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This Lent, remember those Christians suffering for the Gospel
On March 1 had the privilege of speaking at Georgetown University’s Berkley Center on the theme of religious liberty. In my comments, I noted that:
“In his World Day of Peace message earlier this year, Pope Benedict XVI voiced his concern over the worldwide prevalence of ‘persecution, discrimination, terrible acts of violence and religious intolerance.’ In reality, we now face a global crisis in religious liberty. As a Catholic bishop, I have a natural concern that Christian minorities in Africa and Asia bear the brunt of today’s religious discrimination and violence. Benedict noted this same fact in his own remarks.”
Later in the same text, I said:
“What we see today is a repudiation of (religious liberty) by atheist regimes and secular ideologies, and also unfortunately by militant versions of some non-Christian religions. The global situation is made worse by the inaction of our own national leadership in promoting to the world one of America’s greatest qualities: religious freedom.
“This is regrettable because we urgently need an honest discussion on the relationship between Islam and the assumptions of the modern democratic state. In diplomacy and in interreligious dialogue we need to encourage an Islamic public theology that is both faithful to Muslim traditions and also open to liberal norms. Shari’a law is not a solution. Christians living under shari’a uniformly experience it as offensive, discriminatory and a grave violation of their human dignity.”
On March 2, exactly one day after those remarks, the Pakistani Catholic political leader Shahbaz Bhatti was murdered by Muslim extremists. His “crime” was disputing Pakistan’s repressive Islamic blasphemy laws—laws that effectively cripple non-Muslim public expression—and his government’s failure to respect and protect Pakistan’s religious minorities. Bhatti was the only Christian member of Pakistan’s cabinet. He was gunned down leaving his mother’s home on his way to work. The killers left a note describing his murder as “a fitting lesson” for infidels and apostates; a note filled with the kind of religious hatred very few Americans have ever experienced or can even imagine.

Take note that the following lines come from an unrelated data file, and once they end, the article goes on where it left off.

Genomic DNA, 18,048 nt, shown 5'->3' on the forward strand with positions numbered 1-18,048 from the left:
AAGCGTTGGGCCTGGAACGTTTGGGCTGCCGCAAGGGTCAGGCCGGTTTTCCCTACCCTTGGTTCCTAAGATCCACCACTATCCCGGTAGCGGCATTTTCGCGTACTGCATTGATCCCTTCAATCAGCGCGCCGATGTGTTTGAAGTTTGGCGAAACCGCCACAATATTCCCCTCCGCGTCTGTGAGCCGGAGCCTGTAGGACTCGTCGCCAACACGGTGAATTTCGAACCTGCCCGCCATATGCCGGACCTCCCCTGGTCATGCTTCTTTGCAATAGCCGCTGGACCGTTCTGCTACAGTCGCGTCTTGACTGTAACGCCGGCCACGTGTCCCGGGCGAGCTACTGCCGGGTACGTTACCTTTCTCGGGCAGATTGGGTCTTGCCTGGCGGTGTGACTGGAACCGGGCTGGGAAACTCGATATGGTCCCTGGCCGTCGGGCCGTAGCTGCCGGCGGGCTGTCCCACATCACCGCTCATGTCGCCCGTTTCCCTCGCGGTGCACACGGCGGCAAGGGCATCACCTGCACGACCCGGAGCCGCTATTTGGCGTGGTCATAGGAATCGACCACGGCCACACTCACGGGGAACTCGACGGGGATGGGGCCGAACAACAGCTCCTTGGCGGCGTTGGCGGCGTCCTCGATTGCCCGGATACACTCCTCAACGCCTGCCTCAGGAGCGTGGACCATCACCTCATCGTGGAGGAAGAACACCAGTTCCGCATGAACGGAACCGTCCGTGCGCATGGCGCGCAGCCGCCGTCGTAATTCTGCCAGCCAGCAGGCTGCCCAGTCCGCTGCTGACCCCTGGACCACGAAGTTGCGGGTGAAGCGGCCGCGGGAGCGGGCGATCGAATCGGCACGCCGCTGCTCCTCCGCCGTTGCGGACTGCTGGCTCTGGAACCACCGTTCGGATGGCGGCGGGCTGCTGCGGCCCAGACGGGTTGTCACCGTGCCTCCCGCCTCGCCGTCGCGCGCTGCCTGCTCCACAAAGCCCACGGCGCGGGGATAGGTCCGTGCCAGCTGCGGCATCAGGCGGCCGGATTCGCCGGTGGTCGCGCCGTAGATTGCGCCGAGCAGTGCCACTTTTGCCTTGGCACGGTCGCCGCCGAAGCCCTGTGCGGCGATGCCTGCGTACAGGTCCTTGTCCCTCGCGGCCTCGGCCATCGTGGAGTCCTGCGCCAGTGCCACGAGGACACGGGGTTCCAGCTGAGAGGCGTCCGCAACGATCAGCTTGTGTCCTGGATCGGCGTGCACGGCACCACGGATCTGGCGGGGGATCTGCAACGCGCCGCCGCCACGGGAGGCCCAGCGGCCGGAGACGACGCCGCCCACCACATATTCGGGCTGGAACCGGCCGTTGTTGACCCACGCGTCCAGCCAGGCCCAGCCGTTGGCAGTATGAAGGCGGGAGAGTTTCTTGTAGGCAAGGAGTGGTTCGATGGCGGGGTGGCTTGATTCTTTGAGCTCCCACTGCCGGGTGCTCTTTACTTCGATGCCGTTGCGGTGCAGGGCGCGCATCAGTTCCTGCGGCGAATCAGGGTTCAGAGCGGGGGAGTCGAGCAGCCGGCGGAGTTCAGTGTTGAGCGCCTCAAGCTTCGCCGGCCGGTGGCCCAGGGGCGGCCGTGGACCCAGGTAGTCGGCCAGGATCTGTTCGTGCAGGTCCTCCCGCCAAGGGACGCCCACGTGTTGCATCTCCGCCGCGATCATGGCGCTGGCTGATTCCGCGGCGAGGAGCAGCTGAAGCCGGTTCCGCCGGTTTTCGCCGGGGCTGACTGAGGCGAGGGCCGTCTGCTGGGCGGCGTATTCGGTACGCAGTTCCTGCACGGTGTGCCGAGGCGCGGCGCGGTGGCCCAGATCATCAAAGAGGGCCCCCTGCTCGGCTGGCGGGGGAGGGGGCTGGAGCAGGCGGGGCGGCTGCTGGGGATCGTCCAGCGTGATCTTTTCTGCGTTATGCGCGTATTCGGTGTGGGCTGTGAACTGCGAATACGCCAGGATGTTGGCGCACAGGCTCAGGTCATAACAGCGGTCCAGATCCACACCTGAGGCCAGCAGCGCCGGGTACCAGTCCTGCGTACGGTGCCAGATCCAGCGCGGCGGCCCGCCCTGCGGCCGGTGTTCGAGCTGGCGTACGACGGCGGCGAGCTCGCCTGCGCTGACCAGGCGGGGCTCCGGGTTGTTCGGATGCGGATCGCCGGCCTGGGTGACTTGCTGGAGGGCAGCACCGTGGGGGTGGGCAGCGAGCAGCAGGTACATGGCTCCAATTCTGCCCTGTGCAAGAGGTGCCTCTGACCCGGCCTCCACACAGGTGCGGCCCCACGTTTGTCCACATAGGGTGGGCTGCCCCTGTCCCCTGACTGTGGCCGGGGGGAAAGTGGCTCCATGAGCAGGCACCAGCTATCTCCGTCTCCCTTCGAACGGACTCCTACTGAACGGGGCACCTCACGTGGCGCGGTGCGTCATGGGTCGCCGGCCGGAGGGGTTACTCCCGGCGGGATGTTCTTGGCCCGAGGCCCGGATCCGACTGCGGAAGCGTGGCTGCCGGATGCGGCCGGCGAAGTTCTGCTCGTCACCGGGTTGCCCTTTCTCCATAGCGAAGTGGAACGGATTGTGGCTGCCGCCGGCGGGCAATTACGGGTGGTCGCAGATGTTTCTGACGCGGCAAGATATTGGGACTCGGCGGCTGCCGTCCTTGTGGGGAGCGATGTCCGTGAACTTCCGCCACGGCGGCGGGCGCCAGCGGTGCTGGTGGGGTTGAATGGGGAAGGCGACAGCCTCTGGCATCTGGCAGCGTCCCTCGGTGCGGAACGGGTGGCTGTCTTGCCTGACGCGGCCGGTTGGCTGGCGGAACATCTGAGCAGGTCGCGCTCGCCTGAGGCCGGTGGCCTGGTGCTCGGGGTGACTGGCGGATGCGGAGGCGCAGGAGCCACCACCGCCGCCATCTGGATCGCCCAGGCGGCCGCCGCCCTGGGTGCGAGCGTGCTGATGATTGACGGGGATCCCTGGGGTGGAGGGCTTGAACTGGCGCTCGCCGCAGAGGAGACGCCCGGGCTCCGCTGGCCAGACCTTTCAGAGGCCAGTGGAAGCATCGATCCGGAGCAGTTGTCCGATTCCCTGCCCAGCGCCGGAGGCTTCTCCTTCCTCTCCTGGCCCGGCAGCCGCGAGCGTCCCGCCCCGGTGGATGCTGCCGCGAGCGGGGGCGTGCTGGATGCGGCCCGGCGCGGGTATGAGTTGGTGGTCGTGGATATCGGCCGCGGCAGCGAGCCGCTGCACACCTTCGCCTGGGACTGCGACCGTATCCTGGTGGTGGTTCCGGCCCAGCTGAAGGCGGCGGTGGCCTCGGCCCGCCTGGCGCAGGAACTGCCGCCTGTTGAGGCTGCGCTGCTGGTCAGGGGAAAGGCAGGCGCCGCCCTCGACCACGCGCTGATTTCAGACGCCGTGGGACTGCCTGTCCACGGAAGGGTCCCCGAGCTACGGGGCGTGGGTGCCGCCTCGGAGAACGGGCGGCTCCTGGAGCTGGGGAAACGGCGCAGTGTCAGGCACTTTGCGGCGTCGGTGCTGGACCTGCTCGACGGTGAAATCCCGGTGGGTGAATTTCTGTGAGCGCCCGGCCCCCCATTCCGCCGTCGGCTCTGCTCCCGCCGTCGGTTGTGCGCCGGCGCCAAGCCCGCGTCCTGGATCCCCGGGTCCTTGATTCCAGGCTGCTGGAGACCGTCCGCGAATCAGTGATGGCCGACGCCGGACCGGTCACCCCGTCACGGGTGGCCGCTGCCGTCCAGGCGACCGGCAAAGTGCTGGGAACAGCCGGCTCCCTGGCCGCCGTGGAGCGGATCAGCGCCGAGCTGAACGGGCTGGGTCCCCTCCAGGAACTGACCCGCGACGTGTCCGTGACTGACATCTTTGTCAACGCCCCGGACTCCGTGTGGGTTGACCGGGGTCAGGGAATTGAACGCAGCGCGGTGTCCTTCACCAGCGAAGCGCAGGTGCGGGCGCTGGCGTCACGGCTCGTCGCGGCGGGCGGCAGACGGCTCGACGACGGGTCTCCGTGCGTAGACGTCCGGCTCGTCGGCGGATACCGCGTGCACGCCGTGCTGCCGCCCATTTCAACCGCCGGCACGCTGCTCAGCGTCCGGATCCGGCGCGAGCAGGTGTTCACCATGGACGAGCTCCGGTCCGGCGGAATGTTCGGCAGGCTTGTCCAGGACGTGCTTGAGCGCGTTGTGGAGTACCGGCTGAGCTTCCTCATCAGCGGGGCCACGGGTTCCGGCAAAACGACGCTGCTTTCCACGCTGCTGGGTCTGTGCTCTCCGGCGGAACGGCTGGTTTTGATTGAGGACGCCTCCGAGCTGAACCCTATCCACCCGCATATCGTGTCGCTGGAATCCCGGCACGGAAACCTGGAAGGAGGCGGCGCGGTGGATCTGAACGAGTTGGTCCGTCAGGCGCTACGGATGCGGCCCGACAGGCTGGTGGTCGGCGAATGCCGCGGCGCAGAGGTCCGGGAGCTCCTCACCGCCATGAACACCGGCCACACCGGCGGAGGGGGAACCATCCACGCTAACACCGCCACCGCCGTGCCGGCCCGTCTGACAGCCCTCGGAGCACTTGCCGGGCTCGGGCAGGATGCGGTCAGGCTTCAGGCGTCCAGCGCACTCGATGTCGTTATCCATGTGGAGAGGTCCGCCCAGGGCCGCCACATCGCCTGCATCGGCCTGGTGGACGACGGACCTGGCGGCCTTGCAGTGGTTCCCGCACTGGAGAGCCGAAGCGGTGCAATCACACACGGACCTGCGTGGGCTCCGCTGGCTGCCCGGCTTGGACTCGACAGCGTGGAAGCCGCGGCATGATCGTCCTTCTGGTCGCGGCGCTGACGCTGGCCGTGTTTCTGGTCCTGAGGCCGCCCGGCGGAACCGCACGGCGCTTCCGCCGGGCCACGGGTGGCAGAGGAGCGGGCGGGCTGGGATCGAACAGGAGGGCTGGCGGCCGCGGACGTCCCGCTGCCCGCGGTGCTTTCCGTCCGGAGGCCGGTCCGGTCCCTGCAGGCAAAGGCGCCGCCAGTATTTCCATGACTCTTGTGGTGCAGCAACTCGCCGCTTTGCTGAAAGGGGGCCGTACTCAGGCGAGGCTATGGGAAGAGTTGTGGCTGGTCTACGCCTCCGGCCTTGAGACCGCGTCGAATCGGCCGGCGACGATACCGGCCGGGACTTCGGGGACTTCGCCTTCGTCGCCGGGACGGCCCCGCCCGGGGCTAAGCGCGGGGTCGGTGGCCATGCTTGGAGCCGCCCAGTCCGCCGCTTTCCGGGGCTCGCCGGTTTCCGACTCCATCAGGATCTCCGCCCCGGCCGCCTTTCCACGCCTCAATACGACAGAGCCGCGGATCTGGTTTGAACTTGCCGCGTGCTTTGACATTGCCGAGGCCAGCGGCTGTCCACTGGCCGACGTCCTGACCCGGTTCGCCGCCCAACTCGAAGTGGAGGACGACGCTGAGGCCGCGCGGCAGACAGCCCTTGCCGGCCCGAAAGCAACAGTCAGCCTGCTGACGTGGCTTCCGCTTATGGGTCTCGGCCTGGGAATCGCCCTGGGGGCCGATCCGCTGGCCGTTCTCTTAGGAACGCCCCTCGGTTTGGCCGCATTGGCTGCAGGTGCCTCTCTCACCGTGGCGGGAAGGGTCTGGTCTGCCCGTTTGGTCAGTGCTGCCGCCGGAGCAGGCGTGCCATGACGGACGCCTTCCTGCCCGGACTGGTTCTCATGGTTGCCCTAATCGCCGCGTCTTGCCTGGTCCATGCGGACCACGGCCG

Bhatti’s murder was noticed because of his prominence. But his killing was not an isolated event. As human-rights lawyer Nina Shea has warned throughout her distinguished career, violence and discrimination against religious minorities, and especially against Christians, are widespread globally. Worse, they often go unreported. With few exceptions, America’s news media have done a poor job of reporting the issue of religious freedom—when they show any interest in it at all. When our nation’s mainstream media talk about “intolerance” these days, we can be fairly sure that they don’t mean anti-Christian violence in Nigeria or Indonesia, or the prohibition on any non-Muslim religious expression in Saudi Arabia, or the long-standing and systematic attacks on Egypt’s Coptic Christian community, the largest in the Middle East.
Shabaz Bhatti died one week before the beginning of Lent. Bhatti took his faith in Jesus Christ seriously and lived accordingly. He was willing to pay whatever price his faith might cost. The least we can do in our own observance of Lent this year is to remember him—and yes, his murderers—in our own fasting and prayers. Millions of Christians around the world suffer for the Gospel in a way few American Catholics will ever know. Lent is a good time to weigh the burden of their suffering, and to remember the support we owe them as brothers and sisters in baptism.
Nina Shea’s work on issues of religious freedom can be found at www.hudson.org/shea.
Most Rev. Charles J. Chaput, O.F.M., Cap. is the Archbishop of Denver. To read more from Archbishop Chaput, click here.